The issues are whether: (I) the trial court had the authority, in its dispositional order, to order Respondent to "secure and maintain safe, stable housing and employment"; (II) the trial court's findings of fact support its conclusion of law Respondent should undergo a psychological evaluation; and (III) the trial court's findings of fact regarding whether April was abused are supported by clear and convincing evidence, and whether those findings of fact support a conclusion of law that April was an abused juvenile.
I

    [1]Respondent argues the trial court did not have authority, pursuant to N.C. Gen. Stat. § 7A-650,   (See footnote 2)  to order Respondent to "secure and maintain safe, stable housing and employment." We agree.
    Section 7A-650 provides authority for the trial court to order the parent of a juvenile who has been adjudicated, in pertinent part, as abused or neglected to "undergo psychiatric, psychological, or other treatment or counseling." N.C.G.S. § 7A- 650(b2) (repealed 1999). Section 7A-650 is the trial court's only source of authority over the parent of a juvenile adjudicated abused or neglected, and the trial court may not order a parent to undergo any course of conduct not provided for in the statute. See In re Badzinski, 79 N.C. App. 250, 256, 339 S.E.2d 80, 83, disc.review denied, 317 N.C. 703, 347 S.E.2d 35 (1986).
    In this case, the trial court ordered Respondent, in its dispositional order, to "secure and maintain safe, stable housing and employment." Because section 7A-650 does not provide the trial court with authority to order a parent to obtain housing or employment, we modify the trial court's order to exclude this portion of the order.   (See footnote 3) 
II

    [2]Respondent argues the trial court's findings of fact do not support the conclusion of law that Respondent should undergo a psychological evaluation because the order was not "directed toward remediating or remedying behaviors or conditions" which led to the trial court's adjudications. We disagree.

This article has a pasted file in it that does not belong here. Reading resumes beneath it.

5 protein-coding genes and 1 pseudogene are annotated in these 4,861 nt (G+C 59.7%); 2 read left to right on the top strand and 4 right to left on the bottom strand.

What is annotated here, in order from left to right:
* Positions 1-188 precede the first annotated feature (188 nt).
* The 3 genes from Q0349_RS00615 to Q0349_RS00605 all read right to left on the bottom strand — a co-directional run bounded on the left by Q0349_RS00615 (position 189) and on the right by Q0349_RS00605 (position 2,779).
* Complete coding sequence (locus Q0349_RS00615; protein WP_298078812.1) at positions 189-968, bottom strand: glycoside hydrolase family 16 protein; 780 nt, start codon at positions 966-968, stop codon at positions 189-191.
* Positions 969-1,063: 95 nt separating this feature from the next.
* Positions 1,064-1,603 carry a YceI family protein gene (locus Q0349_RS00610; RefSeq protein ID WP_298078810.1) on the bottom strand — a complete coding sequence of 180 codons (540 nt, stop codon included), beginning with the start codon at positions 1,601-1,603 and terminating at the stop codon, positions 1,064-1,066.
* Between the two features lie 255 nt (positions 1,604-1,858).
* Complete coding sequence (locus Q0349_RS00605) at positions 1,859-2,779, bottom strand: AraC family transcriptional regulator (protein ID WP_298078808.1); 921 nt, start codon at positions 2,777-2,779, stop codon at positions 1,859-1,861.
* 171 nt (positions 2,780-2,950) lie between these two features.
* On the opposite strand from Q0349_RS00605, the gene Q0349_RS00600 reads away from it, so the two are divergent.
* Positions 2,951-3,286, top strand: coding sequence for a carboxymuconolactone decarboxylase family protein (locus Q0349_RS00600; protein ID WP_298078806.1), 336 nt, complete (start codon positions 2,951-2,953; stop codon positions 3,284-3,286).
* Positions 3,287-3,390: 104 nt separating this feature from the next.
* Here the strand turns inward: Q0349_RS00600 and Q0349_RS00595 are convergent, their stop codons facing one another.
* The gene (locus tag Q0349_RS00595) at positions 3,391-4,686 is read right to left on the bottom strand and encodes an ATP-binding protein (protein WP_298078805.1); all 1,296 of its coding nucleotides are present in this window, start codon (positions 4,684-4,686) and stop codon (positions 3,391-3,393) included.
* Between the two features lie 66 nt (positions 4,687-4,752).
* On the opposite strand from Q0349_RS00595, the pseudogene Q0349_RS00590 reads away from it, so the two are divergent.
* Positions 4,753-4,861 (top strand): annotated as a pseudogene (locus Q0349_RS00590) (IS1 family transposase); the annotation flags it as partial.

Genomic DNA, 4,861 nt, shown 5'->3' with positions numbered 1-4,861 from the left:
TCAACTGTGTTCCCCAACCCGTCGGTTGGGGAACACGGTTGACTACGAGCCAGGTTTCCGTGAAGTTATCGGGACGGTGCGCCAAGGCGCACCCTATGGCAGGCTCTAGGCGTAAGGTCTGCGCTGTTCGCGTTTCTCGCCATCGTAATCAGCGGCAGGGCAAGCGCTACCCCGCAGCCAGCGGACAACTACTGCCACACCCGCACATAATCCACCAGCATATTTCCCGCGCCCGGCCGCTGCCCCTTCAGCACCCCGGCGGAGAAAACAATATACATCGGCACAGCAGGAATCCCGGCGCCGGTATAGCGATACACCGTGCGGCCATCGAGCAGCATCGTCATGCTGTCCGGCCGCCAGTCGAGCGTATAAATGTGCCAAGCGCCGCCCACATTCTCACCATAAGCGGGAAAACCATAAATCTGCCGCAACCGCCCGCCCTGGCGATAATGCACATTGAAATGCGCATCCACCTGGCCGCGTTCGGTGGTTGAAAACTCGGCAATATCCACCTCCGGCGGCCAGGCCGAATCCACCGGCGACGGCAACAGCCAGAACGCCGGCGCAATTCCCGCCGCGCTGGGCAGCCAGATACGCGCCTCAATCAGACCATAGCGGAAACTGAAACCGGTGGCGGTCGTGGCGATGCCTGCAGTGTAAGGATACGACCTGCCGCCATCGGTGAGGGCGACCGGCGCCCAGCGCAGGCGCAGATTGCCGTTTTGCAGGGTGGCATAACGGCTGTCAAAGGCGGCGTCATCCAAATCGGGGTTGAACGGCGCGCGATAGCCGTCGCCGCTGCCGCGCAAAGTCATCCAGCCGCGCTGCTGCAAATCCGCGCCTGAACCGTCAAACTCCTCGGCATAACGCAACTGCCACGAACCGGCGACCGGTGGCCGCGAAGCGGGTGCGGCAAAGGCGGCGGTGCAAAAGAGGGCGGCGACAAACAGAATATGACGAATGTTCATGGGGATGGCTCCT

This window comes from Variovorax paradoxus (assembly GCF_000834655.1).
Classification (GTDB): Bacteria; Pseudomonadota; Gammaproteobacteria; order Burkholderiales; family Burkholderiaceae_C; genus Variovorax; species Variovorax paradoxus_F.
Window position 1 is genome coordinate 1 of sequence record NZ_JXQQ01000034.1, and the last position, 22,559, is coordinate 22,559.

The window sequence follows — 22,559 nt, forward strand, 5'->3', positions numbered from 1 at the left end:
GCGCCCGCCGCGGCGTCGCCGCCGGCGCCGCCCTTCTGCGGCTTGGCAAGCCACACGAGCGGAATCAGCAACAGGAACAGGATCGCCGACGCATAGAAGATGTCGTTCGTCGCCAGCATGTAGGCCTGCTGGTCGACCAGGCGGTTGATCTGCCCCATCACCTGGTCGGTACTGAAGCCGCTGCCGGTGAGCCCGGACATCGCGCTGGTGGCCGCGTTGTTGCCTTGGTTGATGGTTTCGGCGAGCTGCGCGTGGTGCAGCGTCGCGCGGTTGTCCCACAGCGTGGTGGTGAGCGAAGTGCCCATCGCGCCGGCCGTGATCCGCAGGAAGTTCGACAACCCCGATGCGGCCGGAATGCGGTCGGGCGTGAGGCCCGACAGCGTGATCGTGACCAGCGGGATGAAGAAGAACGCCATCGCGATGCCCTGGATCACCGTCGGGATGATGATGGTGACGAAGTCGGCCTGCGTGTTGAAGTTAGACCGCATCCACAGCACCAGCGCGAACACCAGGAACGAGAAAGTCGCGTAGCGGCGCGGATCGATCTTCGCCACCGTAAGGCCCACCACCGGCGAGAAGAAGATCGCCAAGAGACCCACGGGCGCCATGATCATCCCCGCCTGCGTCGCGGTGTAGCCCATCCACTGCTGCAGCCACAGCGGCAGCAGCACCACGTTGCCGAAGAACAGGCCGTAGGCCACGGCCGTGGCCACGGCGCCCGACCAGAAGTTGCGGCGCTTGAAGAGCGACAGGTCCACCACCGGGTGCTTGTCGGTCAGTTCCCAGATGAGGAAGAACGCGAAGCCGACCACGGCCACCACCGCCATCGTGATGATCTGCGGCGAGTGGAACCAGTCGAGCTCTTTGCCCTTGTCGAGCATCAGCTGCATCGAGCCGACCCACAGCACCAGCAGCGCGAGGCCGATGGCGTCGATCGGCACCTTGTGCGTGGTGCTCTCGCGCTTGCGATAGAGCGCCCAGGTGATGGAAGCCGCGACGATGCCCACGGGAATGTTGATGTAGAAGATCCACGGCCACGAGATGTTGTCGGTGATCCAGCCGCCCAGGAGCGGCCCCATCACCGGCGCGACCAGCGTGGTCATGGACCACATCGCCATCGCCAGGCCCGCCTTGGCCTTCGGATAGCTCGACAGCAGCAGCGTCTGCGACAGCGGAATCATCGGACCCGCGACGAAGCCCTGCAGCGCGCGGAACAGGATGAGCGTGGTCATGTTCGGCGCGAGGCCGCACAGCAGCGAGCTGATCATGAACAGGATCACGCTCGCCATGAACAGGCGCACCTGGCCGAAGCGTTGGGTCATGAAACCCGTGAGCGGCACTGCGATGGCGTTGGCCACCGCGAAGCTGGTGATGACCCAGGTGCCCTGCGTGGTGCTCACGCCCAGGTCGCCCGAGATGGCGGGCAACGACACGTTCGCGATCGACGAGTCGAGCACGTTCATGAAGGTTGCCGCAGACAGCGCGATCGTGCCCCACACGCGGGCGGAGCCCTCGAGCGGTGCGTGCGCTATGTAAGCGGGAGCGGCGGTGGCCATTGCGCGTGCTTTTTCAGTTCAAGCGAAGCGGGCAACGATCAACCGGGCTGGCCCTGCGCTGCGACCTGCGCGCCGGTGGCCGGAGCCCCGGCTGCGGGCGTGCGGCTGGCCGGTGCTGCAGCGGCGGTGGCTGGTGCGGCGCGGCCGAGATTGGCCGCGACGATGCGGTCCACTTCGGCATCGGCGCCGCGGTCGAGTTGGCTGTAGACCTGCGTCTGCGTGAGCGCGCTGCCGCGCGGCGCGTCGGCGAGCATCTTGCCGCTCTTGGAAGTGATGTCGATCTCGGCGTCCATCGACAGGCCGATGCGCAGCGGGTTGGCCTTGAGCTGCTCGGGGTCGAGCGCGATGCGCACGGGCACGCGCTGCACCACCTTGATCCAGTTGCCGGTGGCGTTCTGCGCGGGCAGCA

North Carolina General Statute § 7A-650(b2) provides a trial court may order a parent "to undergo psychiatric, psychological, or other treatment or counseling directed toward remediating or remedying behaviors or conditions" that led to the trial court's adjudication of the juvenile as neglected or abused. N.C.G.S. § 7A-650(b2).
    In this case, McCauley testified Respondent had admitted to her that April had told Respondent April's father was abusing her,and Respondent was "initially very supportive of April and protecting her from her father." Respondent, however, testified that she never told McCauley that April had discussed her father's abuse with Respondent. The trial court found McCauley's testimony more credible, and found as fact Respondent had told McCauley that April had discussed her father's abuse with Respondent. This finding of fact shows Respondent was aware April was being abused and Respondent did not tell the truth in court about the abuse. Respondent's knowledge of the abuse raises concerns regarding her reasons for denying the abuse. Moreover, because it was the father's abuse of April which led to the trial court's adjudications, the trial court's order that Respondent undergo a psychological evaluation and possible treatment was "directed toward remediating or remedying behaviors or conditions" which led to the trial court's adjudications. The trial court, therefore, properly ordered Respondent to undergo a psychological evaluation and possible treatment.
III

    [3]Respondent contends the trial court's findings of fact regarding April's status as an abused juvenile are not supported by the evidence, and these findings of fact do not support the trial court's conclusion of law that April is an abused juvenile. We disagree.
    The allegations in a petition alleging abuse must be proved byclear and convincing evidence, N.C.G.S. § 7A-63 5 (repealed 1999),   (See footnote 4)  and the trial court's findings of fact, if supported by clear and convincing evidence, are conclusive on appeal "even where some evidence supports contrary findings," In re Helms, 127 N.C. App. 505, 511, 491 S.E.2d 672, 676 (1997).